A social model replaces the medical one. Each resident’s room reflects her personality. Family photographs and artwork recognizable to the individual decorate the walls. Familiar furniture, a favorite chair, a vanity with a dresser set, and a four poster bed with a soft mattress make life more livable.  Memory books, with cards and notes from children and grandchildren, stories from the past, and love letters from a spouse provide comfort. Residents choose when they wake, when they want to rest, what foods they wish to eat, and when they bathe.  Staff members have consistent assignments—they learn the history, interests, likes and dislikes of the elders in their care.  More importantly, the elders recognize their caregivers and relationships develop. Nursing assistants begin to understand that care is not the physical act of bathing and dressing, cleaning and making beds. Care is about the individual, and helping to make her life worth living.

“Clara helps me get dressed for the day, then we can sit and talk a few minutes about the red bird couple visiting my bird feeder this morning,” says Joan, a recipient of culture change care.

Unfortunately, the rules that came in the 1980’s, designed to protect and care for elders, have discouraged a rapid jump into culture change.  Administrators and Healthcare companies are fearful of the new direction. Regulations are strictly enforced and severe monetary penalties are imposed for noncompliance. ‘Infection control’, limits family style dining, homemade foods brought in by the community, and the adoption of pets.  Medical care and treatment still supersedes a resident’s right to eat and drink what he enjoys, or have a peaceful night’s sleep without being awakened for turning, positioning, and care needs.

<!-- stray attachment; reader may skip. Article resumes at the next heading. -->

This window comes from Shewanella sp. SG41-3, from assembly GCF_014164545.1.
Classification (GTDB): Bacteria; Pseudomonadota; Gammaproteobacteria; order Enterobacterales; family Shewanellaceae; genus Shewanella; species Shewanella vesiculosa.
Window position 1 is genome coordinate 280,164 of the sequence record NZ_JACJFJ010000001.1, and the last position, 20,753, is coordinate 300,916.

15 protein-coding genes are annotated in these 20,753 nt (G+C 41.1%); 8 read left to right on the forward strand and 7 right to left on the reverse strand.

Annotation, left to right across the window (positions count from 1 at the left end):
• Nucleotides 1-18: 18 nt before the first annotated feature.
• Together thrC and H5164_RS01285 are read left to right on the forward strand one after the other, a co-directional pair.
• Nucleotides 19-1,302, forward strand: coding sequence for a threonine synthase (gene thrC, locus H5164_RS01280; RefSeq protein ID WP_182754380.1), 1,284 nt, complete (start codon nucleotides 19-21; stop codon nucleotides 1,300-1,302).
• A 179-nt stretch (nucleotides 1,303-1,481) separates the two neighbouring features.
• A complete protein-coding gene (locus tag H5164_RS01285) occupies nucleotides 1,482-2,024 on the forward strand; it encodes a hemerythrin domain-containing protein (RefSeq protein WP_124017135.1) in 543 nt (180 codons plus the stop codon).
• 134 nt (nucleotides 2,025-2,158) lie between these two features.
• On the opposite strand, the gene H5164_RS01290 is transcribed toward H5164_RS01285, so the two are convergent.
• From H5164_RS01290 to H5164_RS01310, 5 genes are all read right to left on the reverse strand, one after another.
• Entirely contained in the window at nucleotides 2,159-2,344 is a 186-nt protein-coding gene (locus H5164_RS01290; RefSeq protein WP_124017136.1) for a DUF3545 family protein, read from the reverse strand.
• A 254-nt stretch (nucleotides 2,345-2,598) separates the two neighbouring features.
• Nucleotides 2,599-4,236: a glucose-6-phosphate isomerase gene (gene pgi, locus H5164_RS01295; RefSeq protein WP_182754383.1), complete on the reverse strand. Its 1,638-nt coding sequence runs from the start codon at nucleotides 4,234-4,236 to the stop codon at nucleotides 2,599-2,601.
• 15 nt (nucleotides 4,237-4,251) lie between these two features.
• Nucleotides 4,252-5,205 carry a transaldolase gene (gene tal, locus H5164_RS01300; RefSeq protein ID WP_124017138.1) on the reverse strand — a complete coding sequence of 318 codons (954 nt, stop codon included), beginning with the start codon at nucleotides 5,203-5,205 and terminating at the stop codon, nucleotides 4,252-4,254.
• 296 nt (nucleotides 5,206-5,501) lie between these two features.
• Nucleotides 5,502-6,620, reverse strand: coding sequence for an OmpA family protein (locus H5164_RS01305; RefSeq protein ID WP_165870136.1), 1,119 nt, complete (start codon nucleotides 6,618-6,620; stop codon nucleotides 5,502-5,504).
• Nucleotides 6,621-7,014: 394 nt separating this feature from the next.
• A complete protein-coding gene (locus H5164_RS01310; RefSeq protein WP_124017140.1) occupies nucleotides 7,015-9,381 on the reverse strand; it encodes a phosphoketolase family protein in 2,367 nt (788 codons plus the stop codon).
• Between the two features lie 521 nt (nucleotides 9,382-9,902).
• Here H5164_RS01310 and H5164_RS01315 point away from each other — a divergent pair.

~~~

“I’m 96 years old. Sure I have diabetes, but I’d rather die from the sugar in a Hershey Bar than die from wanting one,” says Earl, a three year resident in a care facility.

~~~

Staff are so concerned with documenting care , that they don’t have the time to deliver it in a way that makes the resident feel like an individual.

“If services are not documented, they did not occur.” This statement comes directly from a State inspector.

“Get it done, write it down,  that’s what I have to do in eight hours with a caseload of ten residents,” says an overworked C N A. This rushed approach leaves the elder feeling like a piece of furniture to be dusted or a wilted plant needing water.

A forerunner of the Culture Change movement is The Eden Alternative.  It’s a small not-for-profit organization which is turning eldercare on its gray head.  This organization embraces the belief that aging is a stage of development and a person can continue to grow well into the age of elder-hood.  The Eden Alternative has developed new models for housing those in our society who are frail and dependent on others for care.  These communities are called ‘Green Houses’. They promote growth in their inhabitants.  When an alternative Green House is built, instead of an institutional design with long foreboding hallways, smaller, residential housing units are organized.  Each unit houses no more than ten private bedrooms with private baths.  The rooms have doors that open to a short hall or a great room. Each house has its own kitchen, dining room, laundry, front porch, mailbox, backyard with grass, bird feeders, a cat or a dog, and a garden.  There are upwards of fifteen units in a Green House community. Each house has ten elders, and a family of care staff.  Residents can assist as they are able with meal preparation, cleaning, laundry, gardening, pet care—all activities they would normally participate in at home. Recreational pastimes, calendared events, interests and hobbies are pursued with passion or not, depending upon the likes of each individual. Elders feel needed, valued and activities are meaningful. Each house is run separately from the others.  Each small community within the larger, is autonomous.